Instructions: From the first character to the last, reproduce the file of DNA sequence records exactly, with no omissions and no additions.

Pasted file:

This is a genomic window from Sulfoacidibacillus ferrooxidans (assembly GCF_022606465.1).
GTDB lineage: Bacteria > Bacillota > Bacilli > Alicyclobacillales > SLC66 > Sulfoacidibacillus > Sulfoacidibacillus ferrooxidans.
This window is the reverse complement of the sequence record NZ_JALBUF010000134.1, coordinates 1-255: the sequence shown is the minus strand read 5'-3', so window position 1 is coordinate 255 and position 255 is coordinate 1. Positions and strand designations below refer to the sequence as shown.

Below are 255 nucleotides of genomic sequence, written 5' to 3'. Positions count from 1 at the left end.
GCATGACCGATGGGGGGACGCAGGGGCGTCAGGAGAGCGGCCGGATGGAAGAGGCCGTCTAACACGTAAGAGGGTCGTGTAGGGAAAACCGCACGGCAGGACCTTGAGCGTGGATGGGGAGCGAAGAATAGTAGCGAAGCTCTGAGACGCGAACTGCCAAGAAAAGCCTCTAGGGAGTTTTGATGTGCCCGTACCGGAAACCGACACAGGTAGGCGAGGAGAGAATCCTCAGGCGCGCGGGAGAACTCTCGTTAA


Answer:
This is a genomic window from Sulfoacidibacillus ferrooxidans (assembly GCF_022606465.1).
GTDB lineage: Bacteria > Bacillota > Bacilli > Alicyclobacillales > SLC66 > Sulfoacidibacillus > Sulfoacidibacillus ferrooxidans.
This window is the reverse complement of the sequence record NZ_JALBUF010000134.1, coordinates 1-255: the sequence shown is the minus strand read 5'-3', so window position 1 is coordinate 255 and position 255 is coordinate 1. Positions and strand designations below refer to the sequence as shown.

Below are 255 nucleotides of genomic sequence, written 5' to 3'. Positions count from 1 at the left end.
GCATGACCGATGGGGGGACGCAGGGGCGTCAGGAGAGCGGCCGGATGGAAGAGGCCGTCTAACACGTAAGAGGGTCGTGTAGGGAAAACCGCACGGCAGGACCTTGAGCGTGGATGGGGAGCGAAGAATAGTAGCGAAGCTCTGAGACGCGAACTGCCAAGAAAAGCCTCTAGGGAGTTTTGATGTGCCCGTACCGGAAACCGACACAGGTAGGCGAGGAGAGAATCCTCAGGCGCGCGGGAGAACTCTCGTTAA